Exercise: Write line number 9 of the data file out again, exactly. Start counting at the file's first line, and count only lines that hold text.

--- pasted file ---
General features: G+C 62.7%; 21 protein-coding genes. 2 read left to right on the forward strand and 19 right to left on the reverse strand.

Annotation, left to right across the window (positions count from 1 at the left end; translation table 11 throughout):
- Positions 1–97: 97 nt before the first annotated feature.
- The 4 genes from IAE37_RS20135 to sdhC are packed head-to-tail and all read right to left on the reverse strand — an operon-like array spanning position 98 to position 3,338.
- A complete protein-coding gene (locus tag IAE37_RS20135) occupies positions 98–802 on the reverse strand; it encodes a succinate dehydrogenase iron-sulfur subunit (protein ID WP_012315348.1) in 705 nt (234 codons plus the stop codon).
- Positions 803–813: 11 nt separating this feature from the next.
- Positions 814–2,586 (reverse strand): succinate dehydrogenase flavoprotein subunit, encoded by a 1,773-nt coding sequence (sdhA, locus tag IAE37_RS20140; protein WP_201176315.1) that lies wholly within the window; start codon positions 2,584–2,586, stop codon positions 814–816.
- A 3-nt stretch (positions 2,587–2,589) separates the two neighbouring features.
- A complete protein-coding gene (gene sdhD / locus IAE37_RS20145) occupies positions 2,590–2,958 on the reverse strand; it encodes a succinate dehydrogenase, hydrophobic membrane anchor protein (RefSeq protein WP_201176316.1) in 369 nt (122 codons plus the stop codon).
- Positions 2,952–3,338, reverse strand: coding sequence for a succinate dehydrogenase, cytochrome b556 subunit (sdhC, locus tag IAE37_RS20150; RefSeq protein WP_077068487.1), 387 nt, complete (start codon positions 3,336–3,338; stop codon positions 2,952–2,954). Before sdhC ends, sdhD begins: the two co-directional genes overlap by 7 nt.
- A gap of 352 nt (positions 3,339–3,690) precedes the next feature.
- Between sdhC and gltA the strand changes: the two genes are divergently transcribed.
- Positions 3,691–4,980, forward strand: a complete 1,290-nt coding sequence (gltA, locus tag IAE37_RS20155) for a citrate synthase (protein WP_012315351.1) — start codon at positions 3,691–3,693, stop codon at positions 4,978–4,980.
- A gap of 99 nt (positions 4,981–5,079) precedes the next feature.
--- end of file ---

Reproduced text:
- A complete protein-coding gene (gene sdhD / locus IAE37_RS20145) occupies positions 2,590–2,958 on the reverse strand; it encodes a succinate dehydrogenase, hydrophobic membrane anchor protein (RefSeq protein WP_201176316.1) in 369 nt (122 codons plus the stop codon).